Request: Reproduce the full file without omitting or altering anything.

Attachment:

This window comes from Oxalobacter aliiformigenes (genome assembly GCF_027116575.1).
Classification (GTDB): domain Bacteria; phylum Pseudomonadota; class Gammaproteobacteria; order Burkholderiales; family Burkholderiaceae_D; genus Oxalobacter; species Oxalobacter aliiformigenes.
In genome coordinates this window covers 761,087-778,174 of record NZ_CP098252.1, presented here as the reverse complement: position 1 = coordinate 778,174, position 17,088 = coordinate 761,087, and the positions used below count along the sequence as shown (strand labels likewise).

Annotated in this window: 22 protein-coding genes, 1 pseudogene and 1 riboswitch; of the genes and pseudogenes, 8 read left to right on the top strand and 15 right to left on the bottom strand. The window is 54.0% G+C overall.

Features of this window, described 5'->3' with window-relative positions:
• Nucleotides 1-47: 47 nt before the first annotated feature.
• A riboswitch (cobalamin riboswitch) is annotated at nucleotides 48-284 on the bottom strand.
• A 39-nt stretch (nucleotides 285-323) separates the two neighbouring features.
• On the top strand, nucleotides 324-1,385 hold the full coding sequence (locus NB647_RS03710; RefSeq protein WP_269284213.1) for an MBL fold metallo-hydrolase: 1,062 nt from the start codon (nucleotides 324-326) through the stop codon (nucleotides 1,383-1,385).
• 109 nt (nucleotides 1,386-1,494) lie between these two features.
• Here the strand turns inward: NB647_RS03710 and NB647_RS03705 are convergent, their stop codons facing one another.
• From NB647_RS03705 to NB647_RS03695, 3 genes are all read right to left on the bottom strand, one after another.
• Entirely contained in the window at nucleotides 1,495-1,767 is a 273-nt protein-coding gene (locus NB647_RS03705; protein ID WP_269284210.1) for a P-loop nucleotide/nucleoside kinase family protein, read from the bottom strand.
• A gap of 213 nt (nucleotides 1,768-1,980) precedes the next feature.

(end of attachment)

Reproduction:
This window comes from Oxalobacter aliiformigenes (genome assembly GCF_027116575.1).
Classification (GTDB): domain Bacteria; phylum Pseudomonadota; class Gammaproteobacteria; order Burkholderiales; family Burkholderiaceae_D; genus Oxalobacter; species Oxalobacter aliiformigenes.
In genome coordinates this window covers 761,087-778,174 of record NZ_CP098252.1, presented here as the reverse complement: position 1 = coordinate 778,174, position 17,088 = coordinate 761,087, and the positions used below count along the sequence as shown (strand labels likewise).

Annotated in this window: 22 protein-coding genes, 1 pseudogene and 1 riboswitch; of the genes and pseudogenes, 8 read left to right on the top strand and 15 right to left on the bottom strand. The window is 54.0% G+C overall.

Features of this window, described 5'->3' with window-relative positions:
• Nucleotides 1-47: 47 nt before the first annotated feature.
• A riboswitch (cobalamin riboswitch) is annotated at nucleotides 48-284 on the bottom strand.
• A 39-nt stretch (nucleotides 285-323) separates the two neighbouring features.
• On the top strand, nucleotides 324-1,385 hold the full coding sequence (locus NB647_RS03710; RefSeq protein WP_269284213.1) for an MBL fold metallo-hydrolase: 1,062 nt from the start codon (nucleotides 324-326) through the stop codon (nucleotides 1,383-1,385).
• 109 nt (nucleotides 1,386-1,494) lie between these two features.
• Here the strand turns inward: NB647_RS03710 and NB647_RS03705 are convergent, their stop codons facing one another.
• From NB647_RS03705 to NB647_RS03695, 3 genes are all read right to left on the bottom strand, one after another.
• Entirely contained in the window at nucleotides 1,495-1,767 is a 273-nt protein-coding gene (locus NB647_RS03705; protein ID WP_269284210.1) for a P-loop nucleotide/nucleoside kinase family protein, read from the bottom strand.
• A gap of 213 nt (nucleotides 1,768-1,980) precedes the next feature.